We describe a novel method for forming macroscopically aligned lipid bilayers of various composition using anodic aluminum oxide (AAO) nanoporous membranes. It is shown that such nanotubular bilayers retain many properties of unsupported lipid bilayers that model biological membranes. Further, lipid nanotube arrays are suitable for aligning membrane proteins for biophysical studies including high resolution solid state NMR and EPR. Lipid nanotube arrays offer two principal advantages for such membrane proteins studies: 1) the structures retain high hydration level and macroscopic alignment under a broad range of pH and salt concentrations and 2) both leaflets of lipid nanotubes could be made accessible to small water soluble molecules. This opens new opportunities for structure-function protein studies using physically the same sample. Here we describe recent progress in reconstructing both small pore-forming peptides and large membrane protein complexes, such as bacterial reaction center (RC) protein from Rhodobacter sphaeroides, into substrate-supported lipid nanotubes. It is proposed that a large number of membrane proteins and their complexes could be incorporated into AAO-supported lipid nanotubes. The macroscopic lipid and protein alignment in such structures combined with solvent accessibility would assist structure-function studies with variety of spectroscopic techniques such as NMR, EPR, and optical spectroscopy without protein crystallization.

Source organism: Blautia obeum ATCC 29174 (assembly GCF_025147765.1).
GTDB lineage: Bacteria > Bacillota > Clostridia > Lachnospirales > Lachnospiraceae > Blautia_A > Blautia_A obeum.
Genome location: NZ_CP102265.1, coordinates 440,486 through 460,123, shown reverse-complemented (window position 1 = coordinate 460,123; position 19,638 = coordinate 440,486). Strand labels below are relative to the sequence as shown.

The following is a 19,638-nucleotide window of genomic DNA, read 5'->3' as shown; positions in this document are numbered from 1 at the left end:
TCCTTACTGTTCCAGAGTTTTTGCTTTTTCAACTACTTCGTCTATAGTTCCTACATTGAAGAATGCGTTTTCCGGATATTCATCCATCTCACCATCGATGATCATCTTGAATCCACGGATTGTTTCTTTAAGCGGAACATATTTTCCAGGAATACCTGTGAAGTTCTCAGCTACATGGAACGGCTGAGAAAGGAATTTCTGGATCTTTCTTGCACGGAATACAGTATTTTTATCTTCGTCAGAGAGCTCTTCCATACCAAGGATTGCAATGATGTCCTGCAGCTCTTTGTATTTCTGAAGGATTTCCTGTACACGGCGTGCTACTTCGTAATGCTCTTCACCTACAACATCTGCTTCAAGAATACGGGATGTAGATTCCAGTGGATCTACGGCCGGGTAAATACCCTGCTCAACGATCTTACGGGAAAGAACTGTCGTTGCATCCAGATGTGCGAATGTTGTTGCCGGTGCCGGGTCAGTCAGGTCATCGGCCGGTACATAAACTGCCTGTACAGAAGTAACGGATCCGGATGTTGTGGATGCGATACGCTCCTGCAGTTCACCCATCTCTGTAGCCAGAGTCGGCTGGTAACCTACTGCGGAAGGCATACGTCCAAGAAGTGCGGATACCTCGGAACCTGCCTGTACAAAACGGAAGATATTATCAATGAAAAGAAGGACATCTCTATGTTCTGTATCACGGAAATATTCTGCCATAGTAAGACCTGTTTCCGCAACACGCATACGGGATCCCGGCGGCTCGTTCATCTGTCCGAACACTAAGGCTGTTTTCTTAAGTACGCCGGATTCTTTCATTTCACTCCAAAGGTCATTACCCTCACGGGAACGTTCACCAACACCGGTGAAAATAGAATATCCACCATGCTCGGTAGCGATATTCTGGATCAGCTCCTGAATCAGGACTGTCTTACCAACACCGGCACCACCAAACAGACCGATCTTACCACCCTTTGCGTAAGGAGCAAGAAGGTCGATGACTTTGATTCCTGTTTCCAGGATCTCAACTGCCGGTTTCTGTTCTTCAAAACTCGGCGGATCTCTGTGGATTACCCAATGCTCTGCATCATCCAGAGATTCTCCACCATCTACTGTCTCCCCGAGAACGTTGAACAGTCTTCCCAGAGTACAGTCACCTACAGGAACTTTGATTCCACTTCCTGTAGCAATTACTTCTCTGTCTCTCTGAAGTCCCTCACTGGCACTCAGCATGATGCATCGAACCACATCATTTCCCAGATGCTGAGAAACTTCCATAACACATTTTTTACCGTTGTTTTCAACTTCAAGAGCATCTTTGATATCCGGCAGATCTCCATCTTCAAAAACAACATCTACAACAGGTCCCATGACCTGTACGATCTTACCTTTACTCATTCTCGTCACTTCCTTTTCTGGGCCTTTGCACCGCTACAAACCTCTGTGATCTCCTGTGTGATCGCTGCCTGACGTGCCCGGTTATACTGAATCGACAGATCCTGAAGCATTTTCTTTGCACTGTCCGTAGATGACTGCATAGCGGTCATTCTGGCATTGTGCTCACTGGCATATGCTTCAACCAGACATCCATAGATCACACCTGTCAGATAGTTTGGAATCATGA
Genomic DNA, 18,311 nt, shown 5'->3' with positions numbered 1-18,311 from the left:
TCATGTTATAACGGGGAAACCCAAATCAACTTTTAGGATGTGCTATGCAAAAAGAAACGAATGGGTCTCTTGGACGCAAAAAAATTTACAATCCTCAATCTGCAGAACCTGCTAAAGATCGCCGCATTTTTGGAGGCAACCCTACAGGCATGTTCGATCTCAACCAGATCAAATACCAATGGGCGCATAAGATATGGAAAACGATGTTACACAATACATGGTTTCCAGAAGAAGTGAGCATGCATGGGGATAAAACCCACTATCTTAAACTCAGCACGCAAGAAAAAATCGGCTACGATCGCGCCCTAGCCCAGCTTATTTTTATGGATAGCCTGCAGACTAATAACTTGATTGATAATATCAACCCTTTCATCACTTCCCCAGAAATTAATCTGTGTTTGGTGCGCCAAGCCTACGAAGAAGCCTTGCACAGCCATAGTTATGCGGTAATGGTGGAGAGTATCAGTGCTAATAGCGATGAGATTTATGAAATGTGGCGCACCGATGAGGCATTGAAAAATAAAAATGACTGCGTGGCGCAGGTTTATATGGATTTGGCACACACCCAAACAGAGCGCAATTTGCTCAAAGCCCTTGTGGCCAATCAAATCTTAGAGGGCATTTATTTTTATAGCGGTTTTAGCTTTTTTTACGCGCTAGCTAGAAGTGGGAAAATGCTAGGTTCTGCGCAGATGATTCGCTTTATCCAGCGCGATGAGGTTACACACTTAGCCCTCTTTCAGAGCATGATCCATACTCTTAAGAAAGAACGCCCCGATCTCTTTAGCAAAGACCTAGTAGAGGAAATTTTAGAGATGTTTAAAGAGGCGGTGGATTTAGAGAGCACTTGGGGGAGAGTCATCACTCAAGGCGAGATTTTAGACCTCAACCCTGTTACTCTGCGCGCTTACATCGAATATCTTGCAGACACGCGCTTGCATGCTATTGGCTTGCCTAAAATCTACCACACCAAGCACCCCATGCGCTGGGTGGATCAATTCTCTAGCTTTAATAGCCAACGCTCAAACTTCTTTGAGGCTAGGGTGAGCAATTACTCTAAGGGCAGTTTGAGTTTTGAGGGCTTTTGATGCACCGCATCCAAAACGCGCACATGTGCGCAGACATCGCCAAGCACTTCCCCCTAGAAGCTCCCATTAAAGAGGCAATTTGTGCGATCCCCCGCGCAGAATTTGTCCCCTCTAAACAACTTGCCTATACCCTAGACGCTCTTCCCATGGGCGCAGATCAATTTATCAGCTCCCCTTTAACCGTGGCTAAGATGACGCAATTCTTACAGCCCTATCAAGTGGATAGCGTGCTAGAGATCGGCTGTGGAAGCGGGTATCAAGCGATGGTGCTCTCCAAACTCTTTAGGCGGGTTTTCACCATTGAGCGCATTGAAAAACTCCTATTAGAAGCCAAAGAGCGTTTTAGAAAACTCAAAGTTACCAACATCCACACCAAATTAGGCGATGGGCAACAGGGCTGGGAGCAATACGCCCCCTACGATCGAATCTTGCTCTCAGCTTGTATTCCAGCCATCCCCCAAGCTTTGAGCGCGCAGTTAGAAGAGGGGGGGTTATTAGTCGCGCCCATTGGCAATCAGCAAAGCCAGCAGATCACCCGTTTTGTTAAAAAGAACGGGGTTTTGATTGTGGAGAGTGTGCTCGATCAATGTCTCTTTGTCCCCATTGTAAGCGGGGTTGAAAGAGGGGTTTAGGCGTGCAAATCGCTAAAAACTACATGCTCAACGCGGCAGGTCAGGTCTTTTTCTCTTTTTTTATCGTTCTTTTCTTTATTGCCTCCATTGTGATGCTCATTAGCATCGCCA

Professor Vladimir Ladizhansky